In a statement, PJM officials signaled they saw no threat to the grid’s reliability in the shift. They noted that 10,000 megawatts of new generation is under construction or in the review process to connect to the grid, in a sign the market is working as intended.

"We believe that a market-oriented approach consistent with the American free-enterprise system offers better results than government-mandated subsidies," said PJM spokesman Jeff Shields. "PJM system has adequate power supplies in operation today. Going into the summer, we have much more power available (thousands of megawatts) more than is required by conservative standards, and resources are more diverse than they have ever been."

Clarification: PJM's response has been updated. An earlier version of the story said the grid operator saw no threat to national security in the shift from coal to natural gas. PJM officials say national security is outside their purview.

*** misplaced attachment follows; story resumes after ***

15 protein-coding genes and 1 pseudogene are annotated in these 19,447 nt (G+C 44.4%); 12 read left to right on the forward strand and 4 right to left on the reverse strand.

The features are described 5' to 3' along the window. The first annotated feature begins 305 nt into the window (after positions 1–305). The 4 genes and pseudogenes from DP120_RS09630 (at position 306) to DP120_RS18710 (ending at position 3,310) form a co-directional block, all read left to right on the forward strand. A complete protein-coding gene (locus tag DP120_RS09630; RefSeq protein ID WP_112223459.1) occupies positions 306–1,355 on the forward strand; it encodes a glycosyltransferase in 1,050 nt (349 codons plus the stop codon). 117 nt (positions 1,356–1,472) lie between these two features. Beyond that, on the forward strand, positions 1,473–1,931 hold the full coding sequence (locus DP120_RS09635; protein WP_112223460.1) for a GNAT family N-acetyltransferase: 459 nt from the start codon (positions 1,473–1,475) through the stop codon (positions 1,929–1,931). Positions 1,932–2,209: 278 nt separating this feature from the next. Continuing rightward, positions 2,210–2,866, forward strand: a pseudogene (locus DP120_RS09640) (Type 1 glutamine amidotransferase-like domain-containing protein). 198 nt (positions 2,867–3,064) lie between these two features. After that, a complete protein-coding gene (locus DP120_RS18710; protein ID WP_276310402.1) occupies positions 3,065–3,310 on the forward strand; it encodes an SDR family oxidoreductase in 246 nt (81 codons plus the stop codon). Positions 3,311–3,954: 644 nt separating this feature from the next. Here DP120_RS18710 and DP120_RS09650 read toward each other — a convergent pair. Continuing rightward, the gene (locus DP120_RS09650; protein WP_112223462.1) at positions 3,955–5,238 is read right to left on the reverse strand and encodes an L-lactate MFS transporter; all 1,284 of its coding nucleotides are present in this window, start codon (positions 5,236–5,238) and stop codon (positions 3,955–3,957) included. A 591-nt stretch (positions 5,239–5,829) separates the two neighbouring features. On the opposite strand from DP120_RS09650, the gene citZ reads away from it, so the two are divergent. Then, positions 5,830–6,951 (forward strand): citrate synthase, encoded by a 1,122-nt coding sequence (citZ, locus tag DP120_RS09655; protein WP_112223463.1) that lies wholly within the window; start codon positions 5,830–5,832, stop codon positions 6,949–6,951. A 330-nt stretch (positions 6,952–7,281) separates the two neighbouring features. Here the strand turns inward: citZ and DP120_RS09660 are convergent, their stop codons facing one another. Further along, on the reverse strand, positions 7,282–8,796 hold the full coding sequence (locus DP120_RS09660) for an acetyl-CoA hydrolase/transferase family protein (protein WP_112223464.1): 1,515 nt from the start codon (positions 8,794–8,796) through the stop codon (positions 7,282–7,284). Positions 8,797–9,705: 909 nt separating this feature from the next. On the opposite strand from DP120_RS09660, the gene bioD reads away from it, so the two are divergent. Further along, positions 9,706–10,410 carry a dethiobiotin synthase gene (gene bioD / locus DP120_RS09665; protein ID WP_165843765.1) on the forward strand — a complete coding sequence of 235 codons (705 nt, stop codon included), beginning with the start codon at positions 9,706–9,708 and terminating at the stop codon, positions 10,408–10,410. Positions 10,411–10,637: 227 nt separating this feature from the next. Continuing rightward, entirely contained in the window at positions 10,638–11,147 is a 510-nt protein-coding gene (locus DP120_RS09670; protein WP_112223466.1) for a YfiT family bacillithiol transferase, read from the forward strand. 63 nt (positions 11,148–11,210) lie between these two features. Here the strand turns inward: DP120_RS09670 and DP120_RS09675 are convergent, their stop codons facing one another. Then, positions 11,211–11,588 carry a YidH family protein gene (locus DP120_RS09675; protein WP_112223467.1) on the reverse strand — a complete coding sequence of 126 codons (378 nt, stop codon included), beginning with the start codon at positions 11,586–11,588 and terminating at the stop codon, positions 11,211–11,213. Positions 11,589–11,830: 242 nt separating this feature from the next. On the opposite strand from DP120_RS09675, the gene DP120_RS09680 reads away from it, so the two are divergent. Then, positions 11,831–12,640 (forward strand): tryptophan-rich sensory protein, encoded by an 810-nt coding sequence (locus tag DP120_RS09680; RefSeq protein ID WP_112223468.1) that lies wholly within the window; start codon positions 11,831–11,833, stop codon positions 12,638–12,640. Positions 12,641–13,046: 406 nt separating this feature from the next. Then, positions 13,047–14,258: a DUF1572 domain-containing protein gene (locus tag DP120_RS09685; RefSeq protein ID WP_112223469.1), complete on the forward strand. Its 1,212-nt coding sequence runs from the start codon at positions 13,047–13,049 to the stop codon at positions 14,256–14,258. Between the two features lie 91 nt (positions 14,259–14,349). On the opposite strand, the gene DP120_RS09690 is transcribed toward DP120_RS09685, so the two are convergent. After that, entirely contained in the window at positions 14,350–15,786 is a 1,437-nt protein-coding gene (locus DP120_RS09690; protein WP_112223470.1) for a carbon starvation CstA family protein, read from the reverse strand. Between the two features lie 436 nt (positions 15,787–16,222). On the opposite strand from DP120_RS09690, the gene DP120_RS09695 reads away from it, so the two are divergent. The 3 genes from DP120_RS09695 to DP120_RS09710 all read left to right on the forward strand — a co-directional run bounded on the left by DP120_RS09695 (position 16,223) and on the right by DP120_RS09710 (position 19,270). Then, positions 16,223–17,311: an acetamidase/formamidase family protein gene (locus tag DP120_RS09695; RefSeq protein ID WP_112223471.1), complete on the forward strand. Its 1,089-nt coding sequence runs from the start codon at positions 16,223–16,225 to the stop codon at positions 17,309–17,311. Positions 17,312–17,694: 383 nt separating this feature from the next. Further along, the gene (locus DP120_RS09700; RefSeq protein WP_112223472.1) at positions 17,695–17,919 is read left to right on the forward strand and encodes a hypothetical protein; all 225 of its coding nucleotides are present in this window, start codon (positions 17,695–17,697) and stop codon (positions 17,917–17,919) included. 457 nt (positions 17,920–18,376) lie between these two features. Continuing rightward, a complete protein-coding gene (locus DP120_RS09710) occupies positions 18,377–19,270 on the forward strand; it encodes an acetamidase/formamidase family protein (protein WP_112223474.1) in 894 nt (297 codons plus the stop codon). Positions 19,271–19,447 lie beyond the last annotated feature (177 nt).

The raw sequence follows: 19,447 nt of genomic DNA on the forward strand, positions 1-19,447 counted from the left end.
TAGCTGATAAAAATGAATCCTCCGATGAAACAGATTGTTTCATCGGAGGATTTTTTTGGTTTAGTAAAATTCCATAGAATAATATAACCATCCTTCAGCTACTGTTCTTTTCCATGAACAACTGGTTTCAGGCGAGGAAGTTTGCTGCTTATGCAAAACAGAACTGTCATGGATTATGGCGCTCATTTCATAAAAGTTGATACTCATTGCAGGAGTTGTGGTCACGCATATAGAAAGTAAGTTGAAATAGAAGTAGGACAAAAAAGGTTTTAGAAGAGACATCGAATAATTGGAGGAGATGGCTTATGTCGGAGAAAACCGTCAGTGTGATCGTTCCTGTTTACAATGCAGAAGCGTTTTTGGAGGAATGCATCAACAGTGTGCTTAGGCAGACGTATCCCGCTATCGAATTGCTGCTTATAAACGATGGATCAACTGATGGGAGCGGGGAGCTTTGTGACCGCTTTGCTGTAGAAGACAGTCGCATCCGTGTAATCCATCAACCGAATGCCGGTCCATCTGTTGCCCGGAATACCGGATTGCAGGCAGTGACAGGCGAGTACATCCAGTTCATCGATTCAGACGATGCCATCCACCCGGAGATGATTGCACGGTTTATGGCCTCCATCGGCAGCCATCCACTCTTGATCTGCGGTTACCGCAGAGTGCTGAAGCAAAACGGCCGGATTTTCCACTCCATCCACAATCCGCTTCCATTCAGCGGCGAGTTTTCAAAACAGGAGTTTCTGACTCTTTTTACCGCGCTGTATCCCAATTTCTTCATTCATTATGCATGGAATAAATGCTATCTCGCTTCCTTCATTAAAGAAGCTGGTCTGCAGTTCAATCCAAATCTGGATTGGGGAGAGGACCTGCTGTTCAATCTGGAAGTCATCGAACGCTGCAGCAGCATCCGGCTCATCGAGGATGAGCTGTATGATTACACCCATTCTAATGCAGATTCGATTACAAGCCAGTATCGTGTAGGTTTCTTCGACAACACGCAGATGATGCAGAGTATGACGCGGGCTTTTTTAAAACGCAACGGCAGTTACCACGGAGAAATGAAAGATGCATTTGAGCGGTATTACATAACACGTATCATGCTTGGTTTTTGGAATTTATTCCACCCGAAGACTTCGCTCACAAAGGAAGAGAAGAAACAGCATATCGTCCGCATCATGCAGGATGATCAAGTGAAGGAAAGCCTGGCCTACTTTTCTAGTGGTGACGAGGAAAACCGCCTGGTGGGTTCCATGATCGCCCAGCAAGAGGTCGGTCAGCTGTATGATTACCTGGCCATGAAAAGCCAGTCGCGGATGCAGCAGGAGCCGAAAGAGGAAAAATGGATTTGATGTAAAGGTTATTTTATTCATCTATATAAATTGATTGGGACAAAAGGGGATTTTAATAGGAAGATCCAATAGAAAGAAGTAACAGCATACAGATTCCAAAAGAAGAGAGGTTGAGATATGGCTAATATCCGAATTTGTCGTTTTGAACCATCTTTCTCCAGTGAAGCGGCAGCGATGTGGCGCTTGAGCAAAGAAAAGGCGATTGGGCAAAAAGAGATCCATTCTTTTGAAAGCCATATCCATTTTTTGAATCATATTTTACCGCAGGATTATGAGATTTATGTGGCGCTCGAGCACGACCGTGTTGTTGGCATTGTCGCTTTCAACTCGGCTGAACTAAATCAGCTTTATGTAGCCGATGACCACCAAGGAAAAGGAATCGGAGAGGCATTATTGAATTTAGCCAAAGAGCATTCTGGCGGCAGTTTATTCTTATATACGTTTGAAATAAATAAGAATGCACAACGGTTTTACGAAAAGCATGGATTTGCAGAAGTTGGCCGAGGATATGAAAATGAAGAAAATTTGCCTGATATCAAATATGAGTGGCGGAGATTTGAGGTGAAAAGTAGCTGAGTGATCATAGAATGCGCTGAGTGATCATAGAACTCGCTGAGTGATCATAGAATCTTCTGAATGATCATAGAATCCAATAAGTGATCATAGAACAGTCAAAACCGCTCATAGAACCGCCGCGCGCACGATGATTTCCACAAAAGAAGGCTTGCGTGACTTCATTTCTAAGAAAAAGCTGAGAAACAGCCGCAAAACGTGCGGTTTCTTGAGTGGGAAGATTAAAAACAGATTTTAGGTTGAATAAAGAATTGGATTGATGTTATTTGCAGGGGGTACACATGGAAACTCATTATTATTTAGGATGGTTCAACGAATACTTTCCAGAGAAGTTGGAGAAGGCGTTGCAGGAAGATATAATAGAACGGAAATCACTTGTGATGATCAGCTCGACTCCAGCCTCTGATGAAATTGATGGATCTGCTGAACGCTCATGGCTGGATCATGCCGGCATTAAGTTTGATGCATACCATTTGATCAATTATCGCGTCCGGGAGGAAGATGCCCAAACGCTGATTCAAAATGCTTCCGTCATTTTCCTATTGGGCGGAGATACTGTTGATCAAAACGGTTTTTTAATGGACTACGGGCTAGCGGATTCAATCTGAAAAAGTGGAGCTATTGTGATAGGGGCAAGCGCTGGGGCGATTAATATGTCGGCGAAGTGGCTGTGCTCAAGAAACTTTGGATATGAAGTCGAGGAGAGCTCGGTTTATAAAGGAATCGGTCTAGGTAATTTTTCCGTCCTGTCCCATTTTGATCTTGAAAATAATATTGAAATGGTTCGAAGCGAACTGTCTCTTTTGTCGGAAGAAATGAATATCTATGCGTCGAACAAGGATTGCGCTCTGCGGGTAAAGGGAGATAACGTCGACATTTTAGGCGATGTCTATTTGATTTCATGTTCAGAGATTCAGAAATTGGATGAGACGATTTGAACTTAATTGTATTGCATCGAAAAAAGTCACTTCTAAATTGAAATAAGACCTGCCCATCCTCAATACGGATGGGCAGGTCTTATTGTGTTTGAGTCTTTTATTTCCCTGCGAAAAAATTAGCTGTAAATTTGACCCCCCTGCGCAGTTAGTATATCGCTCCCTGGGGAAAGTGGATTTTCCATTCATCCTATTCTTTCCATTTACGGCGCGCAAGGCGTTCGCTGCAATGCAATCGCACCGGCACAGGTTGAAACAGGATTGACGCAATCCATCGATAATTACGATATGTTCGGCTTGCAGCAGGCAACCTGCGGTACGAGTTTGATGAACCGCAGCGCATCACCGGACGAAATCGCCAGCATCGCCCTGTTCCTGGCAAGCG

Twitter: @bstorrow Email: bstorrow@eenews.net

Like what you see?

We thought you might.

Start a free trial now.

Get access to our comprehensive, daily coverage of energy and environmental politics and policy.

Advertisement

Advertisement

Latest Selected Headlines

More headlinesMore headlines

More headlinesMore headlines

More headlinesMore headlines

More headlinesMore headlines